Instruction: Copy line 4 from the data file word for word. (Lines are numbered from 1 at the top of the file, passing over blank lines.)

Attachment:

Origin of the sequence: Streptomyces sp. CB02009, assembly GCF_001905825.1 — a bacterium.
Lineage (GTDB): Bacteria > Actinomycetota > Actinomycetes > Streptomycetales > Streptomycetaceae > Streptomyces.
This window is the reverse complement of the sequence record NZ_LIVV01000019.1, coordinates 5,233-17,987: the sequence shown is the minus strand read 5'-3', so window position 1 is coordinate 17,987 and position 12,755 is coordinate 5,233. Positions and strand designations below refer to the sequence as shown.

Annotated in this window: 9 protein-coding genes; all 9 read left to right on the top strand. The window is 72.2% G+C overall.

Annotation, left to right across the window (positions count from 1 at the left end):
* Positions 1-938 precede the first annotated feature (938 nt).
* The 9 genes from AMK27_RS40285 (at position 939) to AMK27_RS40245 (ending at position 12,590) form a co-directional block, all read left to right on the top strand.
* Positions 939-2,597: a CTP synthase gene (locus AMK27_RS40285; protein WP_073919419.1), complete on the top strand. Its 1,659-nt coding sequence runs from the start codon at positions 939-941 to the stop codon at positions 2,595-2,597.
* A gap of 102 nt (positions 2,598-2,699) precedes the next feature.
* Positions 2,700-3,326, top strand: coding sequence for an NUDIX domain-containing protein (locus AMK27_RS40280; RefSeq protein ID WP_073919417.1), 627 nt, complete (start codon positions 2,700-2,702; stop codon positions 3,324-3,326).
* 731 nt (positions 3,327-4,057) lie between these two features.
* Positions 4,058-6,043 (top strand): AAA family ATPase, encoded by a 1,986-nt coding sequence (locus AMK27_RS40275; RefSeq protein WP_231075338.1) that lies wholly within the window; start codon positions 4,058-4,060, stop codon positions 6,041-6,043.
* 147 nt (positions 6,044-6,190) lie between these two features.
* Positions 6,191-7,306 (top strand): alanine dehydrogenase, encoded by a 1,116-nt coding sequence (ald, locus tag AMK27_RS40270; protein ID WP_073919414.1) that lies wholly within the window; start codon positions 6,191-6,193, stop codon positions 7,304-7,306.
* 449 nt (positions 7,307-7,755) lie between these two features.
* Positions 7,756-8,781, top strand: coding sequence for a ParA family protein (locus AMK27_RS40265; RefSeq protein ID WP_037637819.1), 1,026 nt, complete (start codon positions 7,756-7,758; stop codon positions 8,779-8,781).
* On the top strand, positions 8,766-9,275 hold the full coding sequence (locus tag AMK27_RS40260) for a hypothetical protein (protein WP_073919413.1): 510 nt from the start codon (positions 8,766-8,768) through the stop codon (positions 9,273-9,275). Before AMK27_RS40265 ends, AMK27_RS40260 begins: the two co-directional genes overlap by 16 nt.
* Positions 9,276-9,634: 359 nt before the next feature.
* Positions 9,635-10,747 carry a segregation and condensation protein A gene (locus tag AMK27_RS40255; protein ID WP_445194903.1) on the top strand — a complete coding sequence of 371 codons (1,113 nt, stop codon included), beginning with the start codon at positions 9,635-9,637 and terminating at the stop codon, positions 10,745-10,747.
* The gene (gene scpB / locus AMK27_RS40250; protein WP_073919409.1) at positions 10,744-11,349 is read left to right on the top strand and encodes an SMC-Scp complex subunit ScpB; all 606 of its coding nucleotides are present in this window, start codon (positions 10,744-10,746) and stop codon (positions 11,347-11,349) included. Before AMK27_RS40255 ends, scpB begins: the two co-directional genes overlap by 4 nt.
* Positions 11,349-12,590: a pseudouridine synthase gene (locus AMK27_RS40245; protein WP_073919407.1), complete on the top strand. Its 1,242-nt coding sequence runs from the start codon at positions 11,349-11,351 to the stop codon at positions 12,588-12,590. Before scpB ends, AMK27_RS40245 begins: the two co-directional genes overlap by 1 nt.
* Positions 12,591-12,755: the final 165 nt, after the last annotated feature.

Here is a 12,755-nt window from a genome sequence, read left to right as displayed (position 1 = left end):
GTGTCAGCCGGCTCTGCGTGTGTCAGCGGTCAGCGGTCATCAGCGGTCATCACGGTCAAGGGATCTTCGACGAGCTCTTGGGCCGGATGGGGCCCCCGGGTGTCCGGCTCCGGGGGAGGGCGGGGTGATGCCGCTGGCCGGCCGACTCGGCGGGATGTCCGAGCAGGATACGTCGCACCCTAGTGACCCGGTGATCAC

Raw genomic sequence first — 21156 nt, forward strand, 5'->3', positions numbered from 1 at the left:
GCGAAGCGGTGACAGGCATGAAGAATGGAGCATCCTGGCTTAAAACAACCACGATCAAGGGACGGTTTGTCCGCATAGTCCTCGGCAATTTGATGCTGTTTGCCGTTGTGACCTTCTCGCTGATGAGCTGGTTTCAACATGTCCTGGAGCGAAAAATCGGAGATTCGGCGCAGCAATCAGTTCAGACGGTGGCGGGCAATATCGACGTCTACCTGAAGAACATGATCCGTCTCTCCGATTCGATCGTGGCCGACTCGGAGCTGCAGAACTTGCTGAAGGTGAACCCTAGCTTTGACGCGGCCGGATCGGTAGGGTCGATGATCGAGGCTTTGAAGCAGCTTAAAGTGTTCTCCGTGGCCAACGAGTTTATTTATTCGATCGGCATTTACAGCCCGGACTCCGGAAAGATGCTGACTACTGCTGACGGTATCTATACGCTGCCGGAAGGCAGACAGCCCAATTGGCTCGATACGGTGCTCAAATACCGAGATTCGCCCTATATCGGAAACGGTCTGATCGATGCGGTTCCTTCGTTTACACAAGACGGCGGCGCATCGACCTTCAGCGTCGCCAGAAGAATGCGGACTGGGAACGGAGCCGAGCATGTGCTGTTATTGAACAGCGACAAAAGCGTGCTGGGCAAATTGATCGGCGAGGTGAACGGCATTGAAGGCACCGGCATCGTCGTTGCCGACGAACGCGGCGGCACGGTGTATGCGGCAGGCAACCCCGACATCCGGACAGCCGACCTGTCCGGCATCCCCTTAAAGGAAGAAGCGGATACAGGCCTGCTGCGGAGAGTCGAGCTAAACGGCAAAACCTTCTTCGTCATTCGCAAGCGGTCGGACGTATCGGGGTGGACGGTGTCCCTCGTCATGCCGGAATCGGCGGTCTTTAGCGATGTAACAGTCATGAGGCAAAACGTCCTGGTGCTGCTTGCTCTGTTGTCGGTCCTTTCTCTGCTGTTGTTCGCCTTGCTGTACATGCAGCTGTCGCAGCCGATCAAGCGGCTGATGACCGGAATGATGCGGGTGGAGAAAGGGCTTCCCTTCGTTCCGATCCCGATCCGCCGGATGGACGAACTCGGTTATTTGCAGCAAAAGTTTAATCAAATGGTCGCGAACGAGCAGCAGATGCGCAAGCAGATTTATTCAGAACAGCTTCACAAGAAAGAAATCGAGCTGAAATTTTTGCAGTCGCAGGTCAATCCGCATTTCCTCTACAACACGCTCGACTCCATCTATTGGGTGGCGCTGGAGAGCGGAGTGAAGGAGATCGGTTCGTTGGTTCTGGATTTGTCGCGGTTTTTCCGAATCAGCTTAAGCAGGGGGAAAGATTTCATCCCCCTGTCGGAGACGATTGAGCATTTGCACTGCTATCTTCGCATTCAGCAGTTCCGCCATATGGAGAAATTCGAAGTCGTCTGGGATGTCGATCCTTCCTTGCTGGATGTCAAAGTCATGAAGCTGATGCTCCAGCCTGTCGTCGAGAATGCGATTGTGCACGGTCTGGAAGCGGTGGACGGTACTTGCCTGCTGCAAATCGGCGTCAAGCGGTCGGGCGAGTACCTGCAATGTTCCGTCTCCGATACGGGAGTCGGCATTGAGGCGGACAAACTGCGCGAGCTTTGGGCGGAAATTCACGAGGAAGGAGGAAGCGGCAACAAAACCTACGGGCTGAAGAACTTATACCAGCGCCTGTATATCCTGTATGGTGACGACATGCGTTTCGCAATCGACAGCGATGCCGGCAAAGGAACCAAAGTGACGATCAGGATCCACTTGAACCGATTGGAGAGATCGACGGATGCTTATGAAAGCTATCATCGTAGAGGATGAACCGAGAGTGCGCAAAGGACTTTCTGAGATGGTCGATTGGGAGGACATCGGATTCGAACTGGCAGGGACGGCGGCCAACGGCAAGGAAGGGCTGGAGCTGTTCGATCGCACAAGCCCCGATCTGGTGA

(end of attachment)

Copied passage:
Annotated in this window: 9 protein-coding genes; all 9 read left to right on the top strand. The window is 72.2% G+C overall.